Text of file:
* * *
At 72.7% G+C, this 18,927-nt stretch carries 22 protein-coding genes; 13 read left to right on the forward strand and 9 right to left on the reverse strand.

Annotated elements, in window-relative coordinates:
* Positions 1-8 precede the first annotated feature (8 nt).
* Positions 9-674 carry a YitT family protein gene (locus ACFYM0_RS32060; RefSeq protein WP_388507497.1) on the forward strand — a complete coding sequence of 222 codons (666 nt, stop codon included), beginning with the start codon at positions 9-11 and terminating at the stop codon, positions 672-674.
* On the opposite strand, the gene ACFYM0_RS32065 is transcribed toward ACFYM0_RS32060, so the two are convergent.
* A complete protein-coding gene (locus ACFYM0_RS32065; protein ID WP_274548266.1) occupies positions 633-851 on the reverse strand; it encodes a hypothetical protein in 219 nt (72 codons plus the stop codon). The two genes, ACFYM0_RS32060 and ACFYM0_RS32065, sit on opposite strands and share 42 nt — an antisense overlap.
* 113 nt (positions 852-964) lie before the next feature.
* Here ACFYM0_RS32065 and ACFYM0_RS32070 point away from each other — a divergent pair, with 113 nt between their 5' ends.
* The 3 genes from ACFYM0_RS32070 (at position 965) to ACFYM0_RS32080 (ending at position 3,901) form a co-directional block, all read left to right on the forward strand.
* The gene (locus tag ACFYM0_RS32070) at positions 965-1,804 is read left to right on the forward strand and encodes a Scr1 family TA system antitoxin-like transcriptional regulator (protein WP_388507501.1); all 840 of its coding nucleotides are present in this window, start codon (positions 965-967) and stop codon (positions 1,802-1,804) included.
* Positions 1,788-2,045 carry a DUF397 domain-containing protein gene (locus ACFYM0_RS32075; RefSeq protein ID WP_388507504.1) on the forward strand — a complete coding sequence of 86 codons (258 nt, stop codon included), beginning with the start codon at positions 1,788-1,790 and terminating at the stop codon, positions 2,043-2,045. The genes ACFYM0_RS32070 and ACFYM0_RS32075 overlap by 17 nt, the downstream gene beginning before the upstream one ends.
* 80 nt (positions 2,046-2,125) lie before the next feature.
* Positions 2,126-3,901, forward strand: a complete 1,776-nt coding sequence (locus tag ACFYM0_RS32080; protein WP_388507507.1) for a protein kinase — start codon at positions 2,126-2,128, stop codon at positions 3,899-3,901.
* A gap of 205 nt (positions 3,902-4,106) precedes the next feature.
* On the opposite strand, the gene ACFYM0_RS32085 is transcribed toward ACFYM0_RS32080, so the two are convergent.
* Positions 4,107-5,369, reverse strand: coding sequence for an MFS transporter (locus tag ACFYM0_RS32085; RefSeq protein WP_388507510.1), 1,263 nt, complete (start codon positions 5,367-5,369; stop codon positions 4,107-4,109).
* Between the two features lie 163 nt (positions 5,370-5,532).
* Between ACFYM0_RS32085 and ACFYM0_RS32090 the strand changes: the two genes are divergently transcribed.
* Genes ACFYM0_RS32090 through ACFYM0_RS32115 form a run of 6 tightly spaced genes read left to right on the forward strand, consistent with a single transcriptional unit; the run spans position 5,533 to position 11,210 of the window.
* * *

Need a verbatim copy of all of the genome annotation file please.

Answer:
At 72.7% G+C, this 18,927-nt stretch carries 22 protein-coding genes; 13 read left to right on the forward strand and 9 right to left on the reverse strand.

Annotated elements, in window-relative coordinates:
* Positions 1-8 precede the first annotated feature (8 nt).
* Positions 9-674 carry a YitT family protein gene (locus ACFYM0_RS32060; RefSeq protein WP_388507497.1) on the forward strand — a complete coding sequence of 222 codons (666 nt, stop codon included), beginning with the start codon at positions 9-11 and terminating at the stop codon, positions 672-674.
* On the opposite strand, the gene ACFYM0_RS32065 is transcribed toward ACFYM0_RS32060, so the two are convergent.
* A complete protein-coding gene (locus ACFYM0_RS32065; protein ID WP_274548266.1) occupies positions 633-851 on the reverse strand; it encodes a hypothetical protein in 219 nt (72 codons plus the stop codon). The two genes, ACFYM0_RS32060 and ACFYM0_RS32065, sit on opposite strands and share 42 nt — an antisense overlap.
* 113 nt (positions 852-964) lie before the next feature.
* Here ACFYM0_RS32065 and ACFYM0_RS32070 point away from each other — a divergent pair, with 113 nt between their 5' ends.
* The 3 genes from ACFYM0_RS32070 (at position 965) to ACFYM0_RS32080 (ending at position 3,901) form a co-directional block, all read left to right on the forward strand.
* The gene (locus tag ACFYM0_RS32070) at positions 965-1,804 is read left to right on the forward strand and encodes a Scr1 family TA system antitoxin-like transcriptional regulator (protein WP_388507501.1); all 840 of its coding nucleotides are present in this window, start codon (positions 965-967) and stop codon (positions 1,802-1,804) included.
* Positions 1,788-2,045 carry a DUF397 domain-containing protein gene (locus ACFYM0_RS32075; RefSeq protein ID WP_388507504.1) on the forward strand — a complete coding sequence of 86 codons (258 nt, stop codon included), beginning with the start codon at positions 1,788-1,790 and terminating at the stop codon, positions 2,043-2,045. The genes ACFYM0_RS32070 and ACFYM0_RS32075 overlap by 17 nt, the downstream gene beginning before the upstream one ends.
* 80 nt (positions 2,046-2,125) lie before the next feature.
* Positions 2,126-3,901, forward strand: a complete 1,776-nt coding sequence (locus tag ACFYM0_RS32080; protein WP_388507507.1) for a protein kinase — start codon at positions 2,126-2,128, stop codon at positions 3,899-3,901.
* A gap of 205 nt (positions 3,902-4,106) precedes the next feature.
* On the opposite strand, the gene ACFYM0_RS32085 is transcribed toward ACFYM0_RS32080, so the two are convergent.
* Positions 4,107-5,369, reverse strand: coding sequence for an MFS transporter (locus tag ACFYM0_RS32085; RefSeq protein WP_388507510.1), 1,263 nt, complete (start codon positions 5,367-5,369; stop codon positions 4,107-4,109).
* Between the two features lie 163 nt (positions 5,370-5,532).
* Between ACFYM0_RS32085 and ACFYM0_RS32090 the strand changes: the two genes are divergently transcribed.
* Genes ACFYM0_RS32090 through ACFYM0_RS32115 form a run of 6 tightly spaced genes read left to right on the forward strand, consistent with a single transcriptional unit; the run spans position 5,533 to position 11,210 of the window.